The legendary author of Paradise Lost and other poems was also a provocative prose writer. Culled from Modern Library’s definitive The Complete Poetry and Essential Prose of John Milton, this annotated and updated collection now includes selections from Milton’s Commonplace Book and the complete text of The Tenure of Kings and Magistrates, in addition to Milton’s letters, pamphlets, political tracts, and essays. Milton tackles diverse subjects and takes controversial positions, including notorious defenses of divorce and protests against censorship.

Random House/Modern Library, 2013

 

Transfer Fat (Forsla fett) by Aase Berg

Transfer Fat (Forsla fett) by Aase Berg

Translated by Johannes Göransson

Assistant Professor

Aase Berg’s Transfer Fat (Forsla fett), nominated in 2002 for Sweden’s prestigious Augustpriset for best poetry book, is a haunting amalgamation of languages and elements—of science, of pregnancy, of whales, of the naturally and unnaturally grotesque—that births things unforeseen and intimately alien. Göransson’s translation captures the seething instability of Berg’s bizarre compound nouns and linguistic contortions.

Ugly Duckling Presse, 2012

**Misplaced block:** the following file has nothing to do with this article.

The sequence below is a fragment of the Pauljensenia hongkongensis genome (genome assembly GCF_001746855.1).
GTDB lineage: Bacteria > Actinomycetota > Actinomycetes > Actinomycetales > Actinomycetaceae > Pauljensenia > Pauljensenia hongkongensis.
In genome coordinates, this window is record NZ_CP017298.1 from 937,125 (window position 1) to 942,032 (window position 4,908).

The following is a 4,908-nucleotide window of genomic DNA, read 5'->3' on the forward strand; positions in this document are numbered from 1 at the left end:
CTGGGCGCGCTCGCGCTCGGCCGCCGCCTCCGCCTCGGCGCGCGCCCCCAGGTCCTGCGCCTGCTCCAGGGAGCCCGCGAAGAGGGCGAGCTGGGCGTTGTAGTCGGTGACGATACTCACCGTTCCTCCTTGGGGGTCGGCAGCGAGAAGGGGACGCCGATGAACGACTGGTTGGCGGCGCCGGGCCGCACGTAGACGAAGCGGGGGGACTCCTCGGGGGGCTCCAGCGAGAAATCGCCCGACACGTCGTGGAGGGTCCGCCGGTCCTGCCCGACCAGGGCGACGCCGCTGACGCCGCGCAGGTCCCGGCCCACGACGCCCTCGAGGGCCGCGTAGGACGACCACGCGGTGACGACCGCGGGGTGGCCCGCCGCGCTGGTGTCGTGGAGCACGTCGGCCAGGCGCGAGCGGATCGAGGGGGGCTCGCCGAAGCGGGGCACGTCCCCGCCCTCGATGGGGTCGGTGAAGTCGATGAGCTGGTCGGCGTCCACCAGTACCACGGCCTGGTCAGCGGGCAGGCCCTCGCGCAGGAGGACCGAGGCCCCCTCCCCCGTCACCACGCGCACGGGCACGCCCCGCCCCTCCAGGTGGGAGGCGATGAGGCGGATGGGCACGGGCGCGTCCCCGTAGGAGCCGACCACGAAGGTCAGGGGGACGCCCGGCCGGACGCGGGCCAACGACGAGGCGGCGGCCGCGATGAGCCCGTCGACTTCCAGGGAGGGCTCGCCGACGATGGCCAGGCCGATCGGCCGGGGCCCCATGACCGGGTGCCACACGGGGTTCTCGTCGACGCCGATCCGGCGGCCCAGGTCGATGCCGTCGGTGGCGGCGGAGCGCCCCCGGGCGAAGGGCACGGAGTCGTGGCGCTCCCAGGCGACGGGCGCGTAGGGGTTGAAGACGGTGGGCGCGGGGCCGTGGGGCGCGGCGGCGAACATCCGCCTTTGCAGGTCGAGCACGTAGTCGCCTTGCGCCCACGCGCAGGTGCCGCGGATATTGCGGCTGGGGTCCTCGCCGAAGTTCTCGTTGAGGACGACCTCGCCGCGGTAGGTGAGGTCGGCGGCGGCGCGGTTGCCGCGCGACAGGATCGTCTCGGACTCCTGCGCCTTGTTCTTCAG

Dark Matter (Mörk materia) by Aase Berg

Dark Matter (Mörk materia) by Aase Berg

Translated by Johannes Göransson

Assistant Professor

Aase Berg’s hallucinatory, post-cataclysmic epic takes place in an unremitting future-past. The bodies mutate and hybridize. They are erotic and artificial, art and adrenaline. Available for the first time in English as a complete collection, the poems of this contemporary Swedish classic contaminate as they become contaminated—drawing on and altering source texts that range from The Texas Chainsaw Massacre to string theory. Calling on fables, science, the pastoral, and the body, Dark Matter aggravates their perception while exhausting poetry down to its nerve.

Black Ocean, 2013

Haute Surveillance

 

Haute Surveillance

Johannes Göransson

Assistant Professor

Haute Surveillance is a novel/poetry hybrid text dealing with the movies, sexuality, gender roles, race roles, the pageantry of war, the politics of food (pork for example), the scandal of beauty. The style is over the top.

Tarpaulin Sky Press, 2013

 

Coriolanus

Coriolanus

Edited by Peter Holland

The McMeel Family Professor of Shakespeare Studies